NPR’s audience has at least doubled in the past decade. The only radio program with a larger audience than NPR’s two drive-time newscasts - Morning Edition and All Things Considered - is Rush Limbaugh’s talk show. The NPR audience tends more toward middle age than youth...but that’s still a lot younger than the network news audience. And whereas the television news audience is shrinking because it defies cultural trends, the public-radio audience is growing along with those trends.
The cost of the estate tax repeal
Even many of my middle class friends have supported the repeal of the estate tax, hoping no doubt, for their own windfall. My expectations are more in line with Charles C. Mann, who predicts that in the future there will be much less to pass on as seniors spend instead on expensive life sustaining/extending treatments:
In the past, twenty- and thirty-year-olds had the chance of sudden windfalls in the form of inheritances. Some economists believe that bequests from previous generations have provided as much as a quarter of the start-up capital for each new one-money for college tuitions, new houses, new businesses. But the image of an ingÃƒÂ©nue’s getting a leg up through a sudden bequest from Aunt Tilly will soon be a relic of late-millennium romances. Instead of helping their juniors begin careers and families, tomorrow’s rich oldsters will be expending their disposable income to enhance their memories, senses, and immune systems. Refashioning their flesh to ever higher levels of performance, they will adjust their metabolisms on computers, install artificial organs that synthesize smart drugs, and swallow genetically tailored bacteria and viruses that clean out arteries, fine-tune neurons, and repair broken genes.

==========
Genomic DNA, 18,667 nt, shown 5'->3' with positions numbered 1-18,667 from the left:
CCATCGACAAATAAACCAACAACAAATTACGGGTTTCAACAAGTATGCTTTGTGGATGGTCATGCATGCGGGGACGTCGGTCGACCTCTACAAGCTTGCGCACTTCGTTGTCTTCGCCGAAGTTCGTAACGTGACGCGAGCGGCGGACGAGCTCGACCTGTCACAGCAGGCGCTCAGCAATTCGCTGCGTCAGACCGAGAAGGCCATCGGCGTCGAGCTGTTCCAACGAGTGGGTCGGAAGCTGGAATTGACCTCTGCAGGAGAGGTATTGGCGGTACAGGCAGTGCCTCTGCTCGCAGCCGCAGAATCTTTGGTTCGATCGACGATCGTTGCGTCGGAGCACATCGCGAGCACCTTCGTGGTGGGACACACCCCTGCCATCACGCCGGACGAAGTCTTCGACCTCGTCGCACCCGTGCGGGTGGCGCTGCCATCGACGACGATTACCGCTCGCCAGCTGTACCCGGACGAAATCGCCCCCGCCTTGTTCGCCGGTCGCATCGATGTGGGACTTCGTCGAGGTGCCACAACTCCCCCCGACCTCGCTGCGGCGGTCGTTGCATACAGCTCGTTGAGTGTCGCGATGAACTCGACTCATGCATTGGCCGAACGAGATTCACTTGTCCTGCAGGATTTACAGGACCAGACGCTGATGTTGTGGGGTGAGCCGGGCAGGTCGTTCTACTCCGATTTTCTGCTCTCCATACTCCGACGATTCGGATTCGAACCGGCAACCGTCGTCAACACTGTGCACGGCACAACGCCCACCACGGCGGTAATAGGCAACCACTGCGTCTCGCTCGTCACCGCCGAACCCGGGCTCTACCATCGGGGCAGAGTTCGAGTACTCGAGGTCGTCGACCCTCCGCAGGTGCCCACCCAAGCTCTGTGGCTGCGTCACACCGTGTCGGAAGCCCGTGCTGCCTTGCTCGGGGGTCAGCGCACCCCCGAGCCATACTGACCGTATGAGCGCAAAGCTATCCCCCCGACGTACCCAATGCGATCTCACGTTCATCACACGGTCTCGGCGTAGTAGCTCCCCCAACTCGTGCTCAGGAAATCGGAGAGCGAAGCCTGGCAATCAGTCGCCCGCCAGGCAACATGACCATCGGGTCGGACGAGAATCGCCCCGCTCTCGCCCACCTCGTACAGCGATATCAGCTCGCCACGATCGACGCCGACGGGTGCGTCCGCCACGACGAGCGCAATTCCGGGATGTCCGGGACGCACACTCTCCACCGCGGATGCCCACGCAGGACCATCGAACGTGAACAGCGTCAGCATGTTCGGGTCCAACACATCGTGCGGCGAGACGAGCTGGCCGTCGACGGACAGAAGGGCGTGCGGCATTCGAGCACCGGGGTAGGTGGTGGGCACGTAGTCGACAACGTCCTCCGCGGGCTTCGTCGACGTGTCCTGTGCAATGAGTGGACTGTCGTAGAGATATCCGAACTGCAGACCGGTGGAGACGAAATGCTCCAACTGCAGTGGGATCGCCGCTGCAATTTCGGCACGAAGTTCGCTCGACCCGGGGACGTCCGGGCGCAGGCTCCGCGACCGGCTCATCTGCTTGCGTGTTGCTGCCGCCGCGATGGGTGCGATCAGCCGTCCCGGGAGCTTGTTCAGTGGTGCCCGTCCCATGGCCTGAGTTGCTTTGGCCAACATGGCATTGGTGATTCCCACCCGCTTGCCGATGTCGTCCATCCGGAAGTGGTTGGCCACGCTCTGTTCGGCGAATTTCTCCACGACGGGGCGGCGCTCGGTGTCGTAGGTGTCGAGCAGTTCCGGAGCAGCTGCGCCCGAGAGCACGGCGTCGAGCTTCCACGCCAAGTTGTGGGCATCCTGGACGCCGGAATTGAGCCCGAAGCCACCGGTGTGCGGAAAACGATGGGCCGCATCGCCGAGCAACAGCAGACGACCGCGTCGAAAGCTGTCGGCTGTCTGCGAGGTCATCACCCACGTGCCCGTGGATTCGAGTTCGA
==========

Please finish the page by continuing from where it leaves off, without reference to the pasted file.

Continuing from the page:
But here in the present, as Angry Bear explains, what the House has really done is voted to raise income taxes:
Let me simply point out that the repeal of the estate tax means that future income taxes will rise by some $40 or $50 bn per year (since the CBO estimates a cost of $30-$35bn per year starting in 2006, and the future tax hike surely won’t happen during the first few years), depending on exactly when financial markets and/or the US’s political leaders decide that endless massive deficits are not sustainable. To put that in very specific terms, today’s action will therefore cost an average-ish upper-middle income family (earning a net of about $70,000 per year) an extra $500 per year or so in taxes.